A preference like this was enough to verify the prediction of Moses respecting his countrymen in which God tells them, “I will provoke you to jealousy by them that are no people;” (Rom. x. 19;) and soon brought matters to an issue. For the Jews now taking the apostles at their word, would omit nothing after such an insult, as they considered it, to ruin their credit at Antioch, and drive them on farther among the gentiles. And while that infatuated race was thus fulfilling the intentions of divine Providence, God was also pleased to punish them with success.
“ And he gave them their heart's desire: and sent leanness withal into their soul.” By his permission “ the Jews now stirred up the devout and honourable women, and the chief men of the city, and raised persecution against Paul and Barnabas, and expelled them out of their coasts.” (Acts xiii. 50.)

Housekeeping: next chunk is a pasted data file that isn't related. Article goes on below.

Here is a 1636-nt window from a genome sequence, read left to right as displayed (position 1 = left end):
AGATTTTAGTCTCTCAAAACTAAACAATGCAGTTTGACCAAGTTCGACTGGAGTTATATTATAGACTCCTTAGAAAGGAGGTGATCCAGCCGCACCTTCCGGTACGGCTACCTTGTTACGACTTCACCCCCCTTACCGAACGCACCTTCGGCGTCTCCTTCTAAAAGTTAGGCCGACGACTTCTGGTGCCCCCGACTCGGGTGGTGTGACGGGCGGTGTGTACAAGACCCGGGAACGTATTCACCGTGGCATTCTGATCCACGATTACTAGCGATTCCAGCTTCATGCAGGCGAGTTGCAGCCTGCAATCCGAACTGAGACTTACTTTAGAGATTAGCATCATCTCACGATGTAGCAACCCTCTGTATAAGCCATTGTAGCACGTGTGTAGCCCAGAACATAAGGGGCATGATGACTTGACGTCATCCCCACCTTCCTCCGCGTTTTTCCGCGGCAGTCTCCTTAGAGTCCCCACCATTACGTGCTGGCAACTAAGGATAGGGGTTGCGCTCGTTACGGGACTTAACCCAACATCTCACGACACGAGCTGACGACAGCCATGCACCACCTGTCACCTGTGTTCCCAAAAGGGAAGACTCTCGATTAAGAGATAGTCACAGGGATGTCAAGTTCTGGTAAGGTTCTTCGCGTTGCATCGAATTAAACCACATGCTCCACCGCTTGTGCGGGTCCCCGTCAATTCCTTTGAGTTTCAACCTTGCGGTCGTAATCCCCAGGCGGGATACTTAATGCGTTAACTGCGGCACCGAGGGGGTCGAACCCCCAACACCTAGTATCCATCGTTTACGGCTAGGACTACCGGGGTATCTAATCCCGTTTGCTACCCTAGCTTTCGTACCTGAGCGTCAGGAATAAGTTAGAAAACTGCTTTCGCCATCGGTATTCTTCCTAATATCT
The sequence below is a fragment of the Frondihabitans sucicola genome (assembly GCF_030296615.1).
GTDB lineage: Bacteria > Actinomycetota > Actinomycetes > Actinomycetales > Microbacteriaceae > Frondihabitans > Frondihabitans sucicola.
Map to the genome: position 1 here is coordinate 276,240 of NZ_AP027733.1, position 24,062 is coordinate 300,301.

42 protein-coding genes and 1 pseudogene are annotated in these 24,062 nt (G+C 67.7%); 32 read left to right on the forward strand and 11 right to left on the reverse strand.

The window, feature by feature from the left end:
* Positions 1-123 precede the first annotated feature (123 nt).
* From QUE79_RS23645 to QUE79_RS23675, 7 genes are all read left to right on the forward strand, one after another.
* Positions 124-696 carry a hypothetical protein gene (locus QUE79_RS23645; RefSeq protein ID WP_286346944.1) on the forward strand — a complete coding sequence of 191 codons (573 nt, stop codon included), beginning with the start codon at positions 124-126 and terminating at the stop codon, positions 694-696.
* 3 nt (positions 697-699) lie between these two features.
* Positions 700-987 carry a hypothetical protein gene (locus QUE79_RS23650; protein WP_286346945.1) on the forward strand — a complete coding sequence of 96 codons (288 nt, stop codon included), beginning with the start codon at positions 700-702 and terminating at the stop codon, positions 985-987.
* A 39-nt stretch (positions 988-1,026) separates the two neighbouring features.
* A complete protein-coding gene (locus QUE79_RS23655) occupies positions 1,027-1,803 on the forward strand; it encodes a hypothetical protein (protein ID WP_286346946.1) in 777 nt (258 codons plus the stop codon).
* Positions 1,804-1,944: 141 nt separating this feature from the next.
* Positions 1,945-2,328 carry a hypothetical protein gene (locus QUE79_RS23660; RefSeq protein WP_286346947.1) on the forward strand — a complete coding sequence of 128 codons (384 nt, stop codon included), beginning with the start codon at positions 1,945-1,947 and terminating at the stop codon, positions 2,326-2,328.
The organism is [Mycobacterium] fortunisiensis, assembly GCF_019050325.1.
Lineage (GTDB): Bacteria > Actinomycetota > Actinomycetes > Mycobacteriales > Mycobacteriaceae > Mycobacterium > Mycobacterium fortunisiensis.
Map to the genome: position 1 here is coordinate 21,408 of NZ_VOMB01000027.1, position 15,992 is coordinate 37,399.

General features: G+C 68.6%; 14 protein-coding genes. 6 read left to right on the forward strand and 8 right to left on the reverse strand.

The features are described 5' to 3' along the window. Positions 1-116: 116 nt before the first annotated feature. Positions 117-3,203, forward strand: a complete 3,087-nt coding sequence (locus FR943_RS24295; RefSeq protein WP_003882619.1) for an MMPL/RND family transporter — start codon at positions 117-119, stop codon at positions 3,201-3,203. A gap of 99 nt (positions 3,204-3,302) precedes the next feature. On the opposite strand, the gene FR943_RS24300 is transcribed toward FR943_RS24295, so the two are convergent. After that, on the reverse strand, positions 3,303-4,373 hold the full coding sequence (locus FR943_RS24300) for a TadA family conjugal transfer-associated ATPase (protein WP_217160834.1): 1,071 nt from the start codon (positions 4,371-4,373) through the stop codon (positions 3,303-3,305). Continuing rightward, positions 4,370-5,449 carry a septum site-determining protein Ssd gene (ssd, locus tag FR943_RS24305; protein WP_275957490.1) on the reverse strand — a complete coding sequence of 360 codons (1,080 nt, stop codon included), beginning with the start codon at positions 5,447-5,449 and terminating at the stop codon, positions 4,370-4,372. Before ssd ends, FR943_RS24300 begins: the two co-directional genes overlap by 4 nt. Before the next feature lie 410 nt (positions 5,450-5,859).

So far these Jews had done their parts for the adversary of the Kingdom, and disabled themselves in a manner from doing more. They had left the apostles, after receiving an excellent sermon from them one sabbath-day, in a very bad mood; they had taken umbrage at their popularity with the gentiles the next; and not only so, but spoken very unhandsomely of them - contradicting their doctrine, and blaspheming its heavenly Author. Both the apostles and their emulators had been alternating opposition, ostensibly with each other, but in fact against their respective principals; the apostles against Belial, the Jews against Christ. But as the adverse Jews continued to speak against the apostles; and not only so, but had actually beaten, or ejected them, out of the synagogue, the apostles at length